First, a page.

Campaign notes

November 30, 1997

Campaign notes

It might sound premature, but the 1998 elections will be here before you know it - and much is at stake.

Next year Washington County voters will be able to vote for candidates in many races, including all five seats on the County Commissioners. Five seats on an expanded seven-member Board of Education will be on the line.

There will also be races for state offices, including members of the House of Delegates and the state Senate. Voters will also choose a governor and other statewide officeholders.


Residents will also pick the person they want to represent them in the U.S. House of Representatives and one member of the U.S. Senate.

Still, it's easy to think that is far away. The primary election isn't until Sept. 15 and the general election isn't until Nov. 3. And those pondering running for elected office have until next July 6 to make their decision.

But the wheels are already turning. Several local incumbents in state government, including Sen. Donald F. Munson, R-Washington, Del. Robert A. McKee, R-Washington, and Del. Sue Hecht, D-Frederick/Washington, have already held fund-raisers this year. Del. John P. Donoghue, D-Washington, held a fund-raiser last year and has another planned for this month.

For state legislators, getting an early start is important because they are prohibited by law to raise campaign funds during the General Assembly's 90-day legislative session, which starts Jan. 14.

Baltimore Mayor Kurt L. Schmoke was in Hagerstown last week, but he wasn't announcing a candidacy for governor or other statewide office, a move that has long been speculated by political observers.

Schmoke, speaking about economic development to a joint meeting of the Rotary and Kiwanis clubs, joked about a possible bid for the State House.

"If I ever think about running for governor, I can assure you the Kiwanis and the Rotary will be the first to know," he quipped.

Schmoke spoke for less than half an hour, citing conciseness as a key to being an effective orator: "I'm from the school that believes a speech, in order to be immortal, need not be eternal."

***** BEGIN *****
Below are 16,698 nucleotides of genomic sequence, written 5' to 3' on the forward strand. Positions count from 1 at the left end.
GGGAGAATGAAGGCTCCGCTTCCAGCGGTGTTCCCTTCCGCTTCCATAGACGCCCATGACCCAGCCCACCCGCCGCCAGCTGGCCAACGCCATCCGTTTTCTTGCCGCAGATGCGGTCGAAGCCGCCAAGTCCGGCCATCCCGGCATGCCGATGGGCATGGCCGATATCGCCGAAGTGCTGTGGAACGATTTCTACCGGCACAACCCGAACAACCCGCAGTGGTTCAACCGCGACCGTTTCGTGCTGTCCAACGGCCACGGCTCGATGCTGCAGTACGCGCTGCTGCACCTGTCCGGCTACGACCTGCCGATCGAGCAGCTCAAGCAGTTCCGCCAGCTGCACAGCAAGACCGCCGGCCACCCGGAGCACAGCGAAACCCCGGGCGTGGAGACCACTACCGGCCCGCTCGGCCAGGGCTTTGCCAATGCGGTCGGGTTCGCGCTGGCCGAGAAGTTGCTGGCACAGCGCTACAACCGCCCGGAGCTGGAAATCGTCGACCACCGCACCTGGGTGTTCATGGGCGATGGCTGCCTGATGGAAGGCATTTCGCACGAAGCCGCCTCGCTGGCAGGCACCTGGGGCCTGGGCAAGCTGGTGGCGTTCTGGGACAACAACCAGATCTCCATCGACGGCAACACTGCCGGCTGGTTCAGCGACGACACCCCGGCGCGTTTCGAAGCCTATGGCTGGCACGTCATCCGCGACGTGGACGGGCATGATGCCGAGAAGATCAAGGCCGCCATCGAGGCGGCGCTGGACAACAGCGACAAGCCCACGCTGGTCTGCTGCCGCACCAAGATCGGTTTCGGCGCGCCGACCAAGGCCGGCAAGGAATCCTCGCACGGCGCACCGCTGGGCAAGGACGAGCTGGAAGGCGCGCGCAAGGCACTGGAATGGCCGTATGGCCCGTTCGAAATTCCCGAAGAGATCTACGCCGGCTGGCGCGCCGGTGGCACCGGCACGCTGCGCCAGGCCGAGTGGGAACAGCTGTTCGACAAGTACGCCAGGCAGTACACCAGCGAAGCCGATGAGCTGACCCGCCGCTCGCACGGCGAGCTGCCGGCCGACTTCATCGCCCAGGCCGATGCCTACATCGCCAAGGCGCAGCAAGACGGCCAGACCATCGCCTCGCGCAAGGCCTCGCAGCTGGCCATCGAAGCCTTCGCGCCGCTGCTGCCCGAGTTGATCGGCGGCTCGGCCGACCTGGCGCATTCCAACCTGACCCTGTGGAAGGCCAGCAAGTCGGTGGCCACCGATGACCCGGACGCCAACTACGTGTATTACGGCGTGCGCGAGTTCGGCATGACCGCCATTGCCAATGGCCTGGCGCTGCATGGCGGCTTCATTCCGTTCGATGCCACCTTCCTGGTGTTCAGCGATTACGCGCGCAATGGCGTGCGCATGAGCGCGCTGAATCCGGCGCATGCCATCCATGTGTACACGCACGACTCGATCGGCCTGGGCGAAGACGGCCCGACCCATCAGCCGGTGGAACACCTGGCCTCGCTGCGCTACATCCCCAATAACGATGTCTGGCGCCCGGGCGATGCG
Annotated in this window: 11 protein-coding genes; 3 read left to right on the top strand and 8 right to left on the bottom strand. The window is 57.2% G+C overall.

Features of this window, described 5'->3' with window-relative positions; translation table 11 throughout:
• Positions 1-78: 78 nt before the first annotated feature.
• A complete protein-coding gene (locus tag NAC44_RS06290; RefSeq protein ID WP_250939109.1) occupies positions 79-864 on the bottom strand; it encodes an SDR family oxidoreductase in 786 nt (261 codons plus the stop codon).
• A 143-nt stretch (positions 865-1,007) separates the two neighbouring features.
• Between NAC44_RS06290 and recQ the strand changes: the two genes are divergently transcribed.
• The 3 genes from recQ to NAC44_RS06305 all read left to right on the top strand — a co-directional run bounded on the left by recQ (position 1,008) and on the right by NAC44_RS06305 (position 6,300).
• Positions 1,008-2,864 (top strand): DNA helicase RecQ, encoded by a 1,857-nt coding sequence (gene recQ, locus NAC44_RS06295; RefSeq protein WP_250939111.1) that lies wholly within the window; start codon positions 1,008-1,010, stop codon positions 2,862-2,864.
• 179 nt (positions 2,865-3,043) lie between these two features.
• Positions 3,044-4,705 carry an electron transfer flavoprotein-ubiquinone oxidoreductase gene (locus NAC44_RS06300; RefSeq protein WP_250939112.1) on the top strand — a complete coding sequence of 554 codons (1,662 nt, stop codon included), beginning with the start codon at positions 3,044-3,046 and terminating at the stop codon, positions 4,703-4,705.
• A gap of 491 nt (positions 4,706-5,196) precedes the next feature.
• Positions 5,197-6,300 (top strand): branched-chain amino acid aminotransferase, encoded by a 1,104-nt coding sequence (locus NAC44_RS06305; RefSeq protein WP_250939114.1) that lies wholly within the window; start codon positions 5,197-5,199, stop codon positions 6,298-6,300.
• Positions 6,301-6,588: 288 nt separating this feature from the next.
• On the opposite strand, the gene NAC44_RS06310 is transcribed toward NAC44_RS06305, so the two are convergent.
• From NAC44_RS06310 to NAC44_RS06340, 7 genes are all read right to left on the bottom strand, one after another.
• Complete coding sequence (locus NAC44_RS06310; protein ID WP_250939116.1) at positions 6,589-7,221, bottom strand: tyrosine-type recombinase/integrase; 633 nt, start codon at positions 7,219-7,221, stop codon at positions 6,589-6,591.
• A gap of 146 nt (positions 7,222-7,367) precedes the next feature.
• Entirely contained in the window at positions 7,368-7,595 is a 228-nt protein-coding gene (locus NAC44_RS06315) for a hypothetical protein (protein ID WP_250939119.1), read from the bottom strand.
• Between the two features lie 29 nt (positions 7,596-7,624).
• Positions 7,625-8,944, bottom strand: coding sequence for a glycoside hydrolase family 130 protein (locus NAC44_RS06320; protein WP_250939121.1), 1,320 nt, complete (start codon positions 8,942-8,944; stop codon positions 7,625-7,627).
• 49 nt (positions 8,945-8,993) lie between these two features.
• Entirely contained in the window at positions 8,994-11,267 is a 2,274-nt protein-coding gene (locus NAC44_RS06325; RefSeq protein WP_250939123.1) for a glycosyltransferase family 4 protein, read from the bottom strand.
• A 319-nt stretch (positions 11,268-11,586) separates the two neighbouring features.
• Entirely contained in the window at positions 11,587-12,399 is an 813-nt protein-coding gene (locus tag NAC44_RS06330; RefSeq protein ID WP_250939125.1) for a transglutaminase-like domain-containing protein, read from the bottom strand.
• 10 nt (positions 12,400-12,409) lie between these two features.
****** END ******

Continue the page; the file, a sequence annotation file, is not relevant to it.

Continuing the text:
Harford County Executive Eileen M. Rehrmann, who is running for governor, was in Hagerstown last month as part of campaign blitz that covered every county in the state.

"People were warm and friendly, despite some cold morning and rainy afternoons at several of our stops. It was truly an enlightening experience," she said.

But Rehrmann faces an uphill battle because political observers generally consider Gov. Parris N. Glendening a heavy favorite to recapture the Democratic nomination, which would set up a likely rematch with Republican Ellen R. Sauerbrey.

Sauerbrey, who narrowly lost to Glendening in 1994, doesn't have the governor's deep political pockets, but she recently announced she has raised $1 million this year for her campaign.

"For a Republican in Maryland to raise over $1 million a year before the election is significant," Sauerbrey said.

On the lighter side of the gubernatorial race is a new "independent" campaign committee, called simply "Dump Parris." No further explanation is needed.

The committee has sent out press releases with a cartoon drawing that depicts Glendening in a Dumpster, while launching a campaign to make the governor's mansion a "Glendening-free zone" after next year's election.

"Our hard-hitting campaign may be just the thing to make Parris a one-term wonder. ... In fact, we already wonder if he really won the last election," said committee chairman John Marion.

- Guy Fletcher

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